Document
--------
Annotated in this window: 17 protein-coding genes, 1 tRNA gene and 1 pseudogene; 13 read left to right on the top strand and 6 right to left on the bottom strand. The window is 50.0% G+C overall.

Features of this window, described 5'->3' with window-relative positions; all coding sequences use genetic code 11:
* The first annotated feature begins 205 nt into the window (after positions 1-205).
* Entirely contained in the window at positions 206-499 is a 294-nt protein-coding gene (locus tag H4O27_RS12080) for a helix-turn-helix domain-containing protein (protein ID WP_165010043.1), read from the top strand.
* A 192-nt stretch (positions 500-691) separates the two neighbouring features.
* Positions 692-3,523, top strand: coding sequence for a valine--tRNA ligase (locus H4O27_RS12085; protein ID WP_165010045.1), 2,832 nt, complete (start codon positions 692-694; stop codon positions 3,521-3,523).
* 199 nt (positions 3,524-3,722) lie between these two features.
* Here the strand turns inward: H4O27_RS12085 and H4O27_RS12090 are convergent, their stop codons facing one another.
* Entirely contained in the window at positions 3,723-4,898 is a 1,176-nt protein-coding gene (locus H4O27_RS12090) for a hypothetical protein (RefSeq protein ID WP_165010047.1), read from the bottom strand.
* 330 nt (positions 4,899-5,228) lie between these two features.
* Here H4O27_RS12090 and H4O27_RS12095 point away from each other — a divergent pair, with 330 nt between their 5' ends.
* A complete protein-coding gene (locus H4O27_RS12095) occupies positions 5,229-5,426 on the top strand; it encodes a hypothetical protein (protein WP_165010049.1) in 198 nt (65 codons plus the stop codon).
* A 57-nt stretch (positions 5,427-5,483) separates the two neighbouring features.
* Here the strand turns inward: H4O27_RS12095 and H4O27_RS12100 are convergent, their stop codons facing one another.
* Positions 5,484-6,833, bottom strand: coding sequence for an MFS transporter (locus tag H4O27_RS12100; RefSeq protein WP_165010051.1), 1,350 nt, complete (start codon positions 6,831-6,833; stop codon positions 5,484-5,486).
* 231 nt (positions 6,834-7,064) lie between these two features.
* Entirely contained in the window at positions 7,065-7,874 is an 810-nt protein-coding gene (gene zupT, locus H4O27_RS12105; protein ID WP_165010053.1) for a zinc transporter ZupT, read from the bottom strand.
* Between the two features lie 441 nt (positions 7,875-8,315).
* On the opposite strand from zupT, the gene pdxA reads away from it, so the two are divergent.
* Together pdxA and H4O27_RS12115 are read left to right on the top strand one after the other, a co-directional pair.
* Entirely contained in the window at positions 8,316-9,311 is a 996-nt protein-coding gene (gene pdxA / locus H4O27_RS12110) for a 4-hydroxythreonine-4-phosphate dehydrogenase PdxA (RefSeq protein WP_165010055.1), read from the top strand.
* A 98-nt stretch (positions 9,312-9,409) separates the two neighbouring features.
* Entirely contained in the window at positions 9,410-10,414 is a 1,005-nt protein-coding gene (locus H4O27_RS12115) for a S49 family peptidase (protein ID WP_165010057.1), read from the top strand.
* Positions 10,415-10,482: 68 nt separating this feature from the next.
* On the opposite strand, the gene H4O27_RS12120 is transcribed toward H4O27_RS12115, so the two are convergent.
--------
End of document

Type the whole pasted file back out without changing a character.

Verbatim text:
Annotated in this window: 17 protein-coding genes, 1 tRNA gene and 1 pseudogene; 13 read left to right on the top strand and 6 right to left on the bottom strand. The window is 50.0% G+C overall.

Features of this window, described 5'->3' with window-relative positions; all coding sequences use genetic code 11:
* The first annotated feature begins 205 nt into the window (after positions 1-205).
* Entirely contained in the window at positions 206-499 is a 294-nt protein-coding gene (locus tag H4O27_RS12080) for a helix-turn-helix domain-containing protein (protein ID WP_165010043.1), read from the top strand.
* A 192-nt stretch (positions 500-691) separates the two neighbouring features.
* Positions 692-3,523, top strand: coding sequence for a valine--tRNA ligase (locus H4O27_RS12085; protein ID WP_165010045.1), 2,832 nt, complete (start codon positions 692-694; stop codon positions 3,521-3,523).
* 199 nt (positions 3,524-3,722) lie between these two features.
* Here the strand turns inward: H4O27_RS12085 and H4O27_RS12090 are convergent, their stop codons facing one another.
* Entirely contained in the window at positions 3,723-4,898 is a 1,176-nt protein-coding gene (locus H4O27_RS12090) for a hypothetical protein (RefSeq protein ID WP_165010047.1), read from the bottom strand.
* 330 nt (positions 4,899-5,228) lie between these two features.
* Here H4O27_RS12090 and H4O27_RS12095 point away from each other — a divergent pair, with 330 nt between their 5' ends.
* A complete protein-coding gene (locus H4O27_RS12095) occupies positions 5,229-5,426 on the top strand; it encodes a hypothetical protein (protein WP_165010049.1) in 198 nt (65 codons plus the stop codon).
* A 57-nt stretch (positions 5,427-5,483) separates the two neighbouring features.
* Here the strand turns inward: H4O27_RS12095 and H4O27_RS12100 are convergent, their stop codons facing one another.
* Positions 5,484-6,833, bottom strand: coding sequence for an MFS transporter (locus tag H4O27_RS12100; RefSeq protein WP_165010051.1), 1,350 nt, complete (start codon positions 6,831-6,833; stop codon positions 5,484-5,486).
* 231 nt (positions 6,834-7,064) lie between these two features.
* Entirely contained in the window at positions 7,065-7,874 is an 810-nt protein-coding gene (gene zupT, locus H4O27_RS12105; protein ID WP_165010053.1) for a zinc transporter ZupT, read from the bottom strand.
* Between the two features lie 441 nt (positions 7,875-8,315).
* On the opposite strand from zupT, the gene pdxA reads away from it, so the two are divergent.
* Together pdxA and H4O27_RS12115 are read left to right on the top strand one after the other, a co-directional pair.
* Entirely contained in the window at positions 8,316-9,311 is a 996-nt protein-coding gene (gene pdxA / locus H4O27_RS12110) for a 4-hydroxythreonine-4-phosphate dehydrogenase PdxA (RefSeq protein WP_165010055.1), read from the top strand.
* A 98-nt stretch (positions 9,312-9,409) separates the two neighbouring features.
* Entirely contained in the window at positions 9,410-10,414 is a 1,005-nt protein-coding gene (locus H4O27_RS12115) for a S49 family peptidase (protein ID WP_165010057.1), read from the top strand.
* Positions 10,415-10,482: 68 nt separating this feature from the next.
* On the opposite strand, the gene H4O27_RS12120 is transcribed toward H4O27_RS12115, so the two are convergent.